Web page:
beautiful March morning on the Corkscrew Swamp Sanctuary boardwalk usually entails sounds of wrens and woodpeckers and views of sleepy alligators or an occasional Great Egret plucking a meal from the Lettuce Lake. This week, however, it included much more for a few lucky visitors.
“I was astonished!” said Irene Shetler of Fairhope, Alabama. She and her son Chris, a Marco Island resident, were visiting the Sanctuary for the first time and never expected to see a Florida panther. She saw the panther near the shortcut trail.
“It was such a beautiful animal. I didn’t want to alarm it,” Shetler added, saying that it was only about twenty feet down the boardwalk from her. She knew if she tried fumbling for her phone, she would have to take her eyes off it.
Meanwhile, Jeanne Swope, another first-time visitor to the Sanctuary from the Philadelphia area, had been visiting family on Sanibel and decided to check out the Sanctuary. She heard the panther trotting toward her as she was turning onto the shortcut trail and saw it through the trees, heading toward some other people (the Shetlers). She did have her phone handy and got a few shots as it was trying to decide which way to go. Once it realized it did not have the boardwalk to itself, it went over the side and into the shallow water.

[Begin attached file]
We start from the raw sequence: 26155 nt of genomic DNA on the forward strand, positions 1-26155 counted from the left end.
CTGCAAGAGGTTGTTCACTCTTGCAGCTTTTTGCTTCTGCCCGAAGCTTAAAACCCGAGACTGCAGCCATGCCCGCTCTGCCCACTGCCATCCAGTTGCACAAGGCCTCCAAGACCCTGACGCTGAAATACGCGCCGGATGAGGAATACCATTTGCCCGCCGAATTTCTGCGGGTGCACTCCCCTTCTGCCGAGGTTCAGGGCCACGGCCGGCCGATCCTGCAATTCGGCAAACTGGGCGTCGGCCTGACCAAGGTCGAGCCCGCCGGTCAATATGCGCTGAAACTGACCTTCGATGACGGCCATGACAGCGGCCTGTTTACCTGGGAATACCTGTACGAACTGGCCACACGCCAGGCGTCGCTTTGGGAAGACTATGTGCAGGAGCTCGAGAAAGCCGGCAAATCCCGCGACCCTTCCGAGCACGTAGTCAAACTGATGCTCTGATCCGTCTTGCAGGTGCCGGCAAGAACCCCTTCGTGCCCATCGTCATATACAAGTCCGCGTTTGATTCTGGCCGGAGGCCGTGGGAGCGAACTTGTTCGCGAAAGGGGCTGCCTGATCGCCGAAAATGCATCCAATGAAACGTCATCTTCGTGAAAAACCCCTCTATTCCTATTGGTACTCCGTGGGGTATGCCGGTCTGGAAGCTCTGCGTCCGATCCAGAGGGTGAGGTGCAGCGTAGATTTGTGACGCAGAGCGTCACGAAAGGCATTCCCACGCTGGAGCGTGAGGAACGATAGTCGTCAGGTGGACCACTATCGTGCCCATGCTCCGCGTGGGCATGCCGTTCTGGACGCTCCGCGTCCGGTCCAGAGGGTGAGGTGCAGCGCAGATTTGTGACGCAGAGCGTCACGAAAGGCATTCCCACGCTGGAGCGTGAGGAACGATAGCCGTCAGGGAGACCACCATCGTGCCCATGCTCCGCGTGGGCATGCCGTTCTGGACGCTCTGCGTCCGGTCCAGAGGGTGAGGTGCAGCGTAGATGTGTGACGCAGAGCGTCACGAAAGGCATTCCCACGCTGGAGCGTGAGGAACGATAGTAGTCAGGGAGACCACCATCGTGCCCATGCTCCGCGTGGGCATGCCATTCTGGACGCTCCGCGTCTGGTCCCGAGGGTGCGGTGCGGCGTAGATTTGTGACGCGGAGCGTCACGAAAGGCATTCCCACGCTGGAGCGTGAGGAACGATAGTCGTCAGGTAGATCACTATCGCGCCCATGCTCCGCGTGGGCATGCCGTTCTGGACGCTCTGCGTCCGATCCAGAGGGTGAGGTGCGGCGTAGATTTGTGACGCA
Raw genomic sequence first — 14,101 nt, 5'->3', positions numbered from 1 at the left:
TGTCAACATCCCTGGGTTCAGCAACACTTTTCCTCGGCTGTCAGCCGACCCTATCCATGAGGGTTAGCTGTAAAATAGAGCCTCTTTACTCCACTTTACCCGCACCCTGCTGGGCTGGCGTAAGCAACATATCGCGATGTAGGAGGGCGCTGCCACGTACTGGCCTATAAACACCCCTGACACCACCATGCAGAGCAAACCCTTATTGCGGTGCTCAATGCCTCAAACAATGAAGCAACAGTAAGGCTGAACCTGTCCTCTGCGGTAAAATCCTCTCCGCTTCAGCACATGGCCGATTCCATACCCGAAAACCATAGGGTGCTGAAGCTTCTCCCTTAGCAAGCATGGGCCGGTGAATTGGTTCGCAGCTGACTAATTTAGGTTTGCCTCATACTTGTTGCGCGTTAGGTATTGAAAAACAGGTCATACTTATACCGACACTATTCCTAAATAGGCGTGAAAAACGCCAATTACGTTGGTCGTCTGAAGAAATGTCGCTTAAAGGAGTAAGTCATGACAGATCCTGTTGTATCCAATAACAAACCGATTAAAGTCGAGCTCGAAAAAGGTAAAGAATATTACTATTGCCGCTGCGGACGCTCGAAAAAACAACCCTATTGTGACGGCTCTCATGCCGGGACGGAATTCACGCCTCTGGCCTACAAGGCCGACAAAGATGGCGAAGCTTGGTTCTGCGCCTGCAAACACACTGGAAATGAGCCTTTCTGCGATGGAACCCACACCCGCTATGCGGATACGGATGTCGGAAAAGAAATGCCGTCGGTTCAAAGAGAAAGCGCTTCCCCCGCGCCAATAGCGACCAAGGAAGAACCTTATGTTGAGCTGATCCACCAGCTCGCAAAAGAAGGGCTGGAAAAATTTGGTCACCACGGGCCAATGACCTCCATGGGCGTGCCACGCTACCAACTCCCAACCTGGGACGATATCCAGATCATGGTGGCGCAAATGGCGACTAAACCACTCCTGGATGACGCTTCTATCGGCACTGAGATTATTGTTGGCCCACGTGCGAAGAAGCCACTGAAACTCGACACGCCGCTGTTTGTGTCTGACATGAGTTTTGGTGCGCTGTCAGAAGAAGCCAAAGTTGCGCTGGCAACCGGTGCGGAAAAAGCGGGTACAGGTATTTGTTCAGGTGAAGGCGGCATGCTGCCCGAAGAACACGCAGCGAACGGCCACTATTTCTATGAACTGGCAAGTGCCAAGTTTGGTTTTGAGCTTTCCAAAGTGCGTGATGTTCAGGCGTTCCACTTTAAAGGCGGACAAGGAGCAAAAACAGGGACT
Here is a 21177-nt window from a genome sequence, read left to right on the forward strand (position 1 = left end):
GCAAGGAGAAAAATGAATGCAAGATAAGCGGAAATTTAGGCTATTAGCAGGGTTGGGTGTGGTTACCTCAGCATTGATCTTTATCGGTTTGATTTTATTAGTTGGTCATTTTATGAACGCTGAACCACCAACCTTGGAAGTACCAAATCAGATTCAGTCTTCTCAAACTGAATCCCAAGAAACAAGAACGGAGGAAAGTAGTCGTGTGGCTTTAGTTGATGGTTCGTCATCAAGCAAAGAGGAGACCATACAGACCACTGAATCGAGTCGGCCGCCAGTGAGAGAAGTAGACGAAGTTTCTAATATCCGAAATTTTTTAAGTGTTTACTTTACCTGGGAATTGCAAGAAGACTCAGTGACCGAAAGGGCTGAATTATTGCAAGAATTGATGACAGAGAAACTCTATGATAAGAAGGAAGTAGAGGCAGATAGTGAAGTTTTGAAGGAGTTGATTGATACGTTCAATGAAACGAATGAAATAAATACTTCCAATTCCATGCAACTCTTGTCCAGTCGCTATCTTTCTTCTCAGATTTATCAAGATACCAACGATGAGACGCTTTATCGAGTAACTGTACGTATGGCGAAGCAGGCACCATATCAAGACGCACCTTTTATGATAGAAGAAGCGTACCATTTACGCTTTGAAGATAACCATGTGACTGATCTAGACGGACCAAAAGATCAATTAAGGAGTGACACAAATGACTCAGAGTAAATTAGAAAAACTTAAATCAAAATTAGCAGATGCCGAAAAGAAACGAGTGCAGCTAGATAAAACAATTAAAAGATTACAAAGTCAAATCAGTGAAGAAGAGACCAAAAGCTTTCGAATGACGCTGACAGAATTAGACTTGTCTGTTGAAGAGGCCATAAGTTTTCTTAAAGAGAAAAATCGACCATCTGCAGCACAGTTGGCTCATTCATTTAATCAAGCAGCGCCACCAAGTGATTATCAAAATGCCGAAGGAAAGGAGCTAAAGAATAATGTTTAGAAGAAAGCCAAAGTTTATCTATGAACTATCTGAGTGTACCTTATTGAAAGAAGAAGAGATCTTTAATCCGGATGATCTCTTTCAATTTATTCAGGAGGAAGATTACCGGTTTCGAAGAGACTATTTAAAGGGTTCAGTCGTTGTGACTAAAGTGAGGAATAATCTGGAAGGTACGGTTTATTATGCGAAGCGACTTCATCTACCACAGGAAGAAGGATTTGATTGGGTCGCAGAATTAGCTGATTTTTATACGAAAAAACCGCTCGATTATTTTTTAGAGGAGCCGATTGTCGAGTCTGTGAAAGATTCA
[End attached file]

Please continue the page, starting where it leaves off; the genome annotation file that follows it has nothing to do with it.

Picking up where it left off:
Swope said that she had heard of encounters with cougars in the Rockies and did not want it to get too close, so she stood up on her tippy toes with her arms up. While she was relieved it did not come closer, she was thrilled to see it as close as she did.
“What an amazing experience! We need to conserve more land and preserve habitat in this world,” Swope concluded.
Audubon partners with several conservation groups, local large landowners, Collier County, the state of Florida, and the federal government to collaboratively protect panther habitat, which includes efforts to implement more wildlife crossings under roads through known panther habitat.
Florida panther sightings are unusual but no longer as rare at the Sanctuary, as staff and volunteer sightings have become more numerous. Nearly five years ago, a visitor shot a video of her experience on the boardwalk as a panther speed past her.
Advance tickets are required to visit the Corkscrew Swamp Sanctuary boardwalk. The Sanctuary is open daily from 8 a.m. to 3 p.m., with the most availability between 8 – 10 a.m. on weekdays. For tickets: www.corkscrew.audubon.org/visit.
Audubon’s Corkscrew Swamp Sanctuary, a Ramsar Wetland of International Importance that was recognized in 2019 as a Wetland of Distinction by the Society of Wetland Scientists, has been an Audubon-protected site for more than 100 years. It protects 13,000 acres, including the world’s largest remaining, old-growth bald cypress forest. An estimated 100,000 visitors annually explore the Sanctuary’s 2.25 miles of boardwalk through ancient forest and marsh habitat. Memberships and donations provide crucial support for conservation work at the Sanctuary.